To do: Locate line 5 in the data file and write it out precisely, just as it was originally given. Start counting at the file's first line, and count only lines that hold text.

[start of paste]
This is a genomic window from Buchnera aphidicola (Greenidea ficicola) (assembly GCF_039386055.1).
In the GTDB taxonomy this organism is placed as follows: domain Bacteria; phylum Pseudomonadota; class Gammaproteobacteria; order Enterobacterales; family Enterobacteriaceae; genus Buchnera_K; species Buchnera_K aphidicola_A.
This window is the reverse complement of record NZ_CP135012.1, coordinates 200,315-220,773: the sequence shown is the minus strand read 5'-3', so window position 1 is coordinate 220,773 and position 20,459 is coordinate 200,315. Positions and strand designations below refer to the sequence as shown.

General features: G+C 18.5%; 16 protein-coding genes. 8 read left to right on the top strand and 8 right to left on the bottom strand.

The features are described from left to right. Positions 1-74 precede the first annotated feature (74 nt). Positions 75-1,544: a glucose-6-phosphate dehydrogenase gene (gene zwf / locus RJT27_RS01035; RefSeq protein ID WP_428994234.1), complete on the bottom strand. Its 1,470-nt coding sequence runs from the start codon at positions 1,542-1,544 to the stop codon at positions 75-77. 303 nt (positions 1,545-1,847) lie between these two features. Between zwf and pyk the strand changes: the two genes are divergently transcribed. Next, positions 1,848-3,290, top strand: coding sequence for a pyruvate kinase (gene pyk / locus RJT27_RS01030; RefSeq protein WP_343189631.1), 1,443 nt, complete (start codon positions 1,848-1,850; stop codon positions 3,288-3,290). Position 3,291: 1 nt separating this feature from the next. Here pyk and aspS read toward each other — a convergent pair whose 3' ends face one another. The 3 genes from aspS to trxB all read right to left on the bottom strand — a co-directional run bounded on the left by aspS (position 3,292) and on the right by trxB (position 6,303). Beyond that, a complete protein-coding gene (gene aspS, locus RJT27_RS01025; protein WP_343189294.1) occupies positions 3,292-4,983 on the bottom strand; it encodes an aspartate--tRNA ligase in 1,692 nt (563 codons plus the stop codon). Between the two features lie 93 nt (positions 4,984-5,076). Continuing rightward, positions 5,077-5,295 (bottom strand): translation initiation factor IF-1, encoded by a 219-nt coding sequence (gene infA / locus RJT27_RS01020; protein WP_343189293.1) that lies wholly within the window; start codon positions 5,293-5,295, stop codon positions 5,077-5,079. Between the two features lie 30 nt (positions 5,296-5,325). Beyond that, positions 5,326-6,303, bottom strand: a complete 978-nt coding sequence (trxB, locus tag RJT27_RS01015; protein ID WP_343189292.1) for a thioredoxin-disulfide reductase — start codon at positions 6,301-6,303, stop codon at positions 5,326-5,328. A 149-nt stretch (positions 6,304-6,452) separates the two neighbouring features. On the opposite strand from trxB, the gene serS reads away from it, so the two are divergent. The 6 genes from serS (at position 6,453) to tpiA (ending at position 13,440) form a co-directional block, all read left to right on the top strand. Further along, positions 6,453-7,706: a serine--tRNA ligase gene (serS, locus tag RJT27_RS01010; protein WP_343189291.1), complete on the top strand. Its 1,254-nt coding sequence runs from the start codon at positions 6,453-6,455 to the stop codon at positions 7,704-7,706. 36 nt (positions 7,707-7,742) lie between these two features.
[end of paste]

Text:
The features are described from left to right. Positions 1-74 precede the first annotated feature (74 nt). Positions 75-1,544: a glucose-6-phosphate dehydrogenase gene (gene zwf / locus RJT27_RS01035; RefSeq protein ID WP_428994234.1), complete on the bottom strand. Its 1,470-nt coding sequence runs from the start codon at positions 1,542-1,544 to the stop codon at positions 75-77. 303 nt (positions 1,545-1,847) lie between these two features. Between zwf and pyk the strand changes: the two genes are divergently transcribed. Next, positions 1,848-3,290, top strand: coding sequence for a pyruvate kinase (gene pyk / locus RJT27_RS01030; RefSeq protein WP_343189631.1), 1,443 nt, complete (start codon positions 1,848-1,850; stop codon positions 3,288-3,290). Position 3,291: 1 nt separating this feature from the next. Here pyk and aspS read toward each other — a convergent pair whose 3' ends face one another. The 3 genes from aspS to trxB all read right to left on the bottom strand — a co-directional run bounded on the left by aspS (position 3,292) and on the right by trxB (position 6,303). Beyond that, a complete protein-coding gene (gene aspS, locus RJT27_RS01025; protein WP_343189294.1) occupies positions 3,292-4,983 on the bottom strand; it encodes an aspartate--tRNA ligase in 1,692 nt (563 codons plus the stop codon). Between the two features lie 93 nt (positions 4,984-5,076). Continuing rightward, positions 5,077-5,295 (bottom strand): translation initiation factor IF-1, encoded by a 219-nt coding sequence (gene infA / locus RJT27_RS01020; protein WP_343189293.1) that lies wholly within the window; start codon positions 5,293-5,295, stop codon positions 5,077-5,079. Between the two features lie 30 nt (positions 5,296-5,325). Beyond that, positions 5,326-6,303, bottom strand: a complete 978-nt coding sequence (trxB, locus tag RJT27_RS01015; protein ID WP_343189292.1) for a thioredoxin-disulfide reductase — start codon at positions 6,301-6,303, stop codon at positions 5,326-5,328. A 149-nt stretch (positions 6,304-6,452) separates the two neighbouring features. On the opposite strand from trxB, the gene serS reads away from it, so the two are divergent. The 6 genes from serS (at position 6,453) to tpiA (ending at position 13,440) form a co-directional block, all read left to right on the top strand. Further along, positions 6,453-7,706: a serine--tRNA ligase gene (serS, locus tag RJT27_RS01010; protein WP_343189291.1), complete on the top strand. Its 1,254-nt coding sequence runs from the start codon at positions 6,453-6,455 to the stop codon at positions 7,704-7,706. 36 nt (positions 7,707-7,742) lie between these two features.